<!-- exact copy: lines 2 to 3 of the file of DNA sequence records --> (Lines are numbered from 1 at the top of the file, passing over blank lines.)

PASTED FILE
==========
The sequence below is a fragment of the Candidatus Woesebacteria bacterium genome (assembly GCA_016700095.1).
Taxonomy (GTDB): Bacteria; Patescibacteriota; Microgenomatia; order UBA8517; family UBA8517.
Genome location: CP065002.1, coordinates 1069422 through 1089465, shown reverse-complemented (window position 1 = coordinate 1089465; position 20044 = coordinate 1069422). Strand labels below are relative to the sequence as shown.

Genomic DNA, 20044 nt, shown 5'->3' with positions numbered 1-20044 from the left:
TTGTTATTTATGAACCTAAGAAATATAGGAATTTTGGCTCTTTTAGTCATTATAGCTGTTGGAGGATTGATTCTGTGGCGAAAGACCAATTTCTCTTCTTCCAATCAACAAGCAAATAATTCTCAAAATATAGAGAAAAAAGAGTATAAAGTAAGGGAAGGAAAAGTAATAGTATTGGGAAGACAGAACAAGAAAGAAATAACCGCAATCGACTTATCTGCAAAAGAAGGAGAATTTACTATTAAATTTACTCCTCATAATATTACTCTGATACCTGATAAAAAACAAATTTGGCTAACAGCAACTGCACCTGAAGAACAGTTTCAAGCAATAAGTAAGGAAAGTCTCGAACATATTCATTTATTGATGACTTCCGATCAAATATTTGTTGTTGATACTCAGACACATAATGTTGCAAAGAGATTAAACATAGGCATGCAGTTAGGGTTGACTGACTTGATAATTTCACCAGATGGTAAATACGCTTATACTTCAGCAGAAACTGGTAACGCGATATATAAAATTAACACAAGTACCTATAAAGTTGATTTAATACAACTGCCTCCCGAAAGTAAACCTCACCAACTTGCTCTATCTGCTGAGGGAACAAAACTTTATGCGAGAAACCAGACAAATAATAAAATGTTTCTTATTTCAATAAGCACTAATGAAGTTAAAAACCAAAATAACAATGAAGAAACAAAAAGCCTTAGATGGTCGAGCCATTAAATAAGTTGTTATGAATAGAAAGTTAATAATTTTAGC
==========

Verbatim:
Taxonomy (GTDB): Bacteria; Patescibacteriota; Microgenomatia; order UBA8517; family UBA8517.
Genome location: CP065002.1, coordinates 1069422 through 1089465, shown reverse-complemented (window position 1 = coordinate 1089465; position 20044 = coordinate 1069422). Strand labels below are relative to the sequence as shown.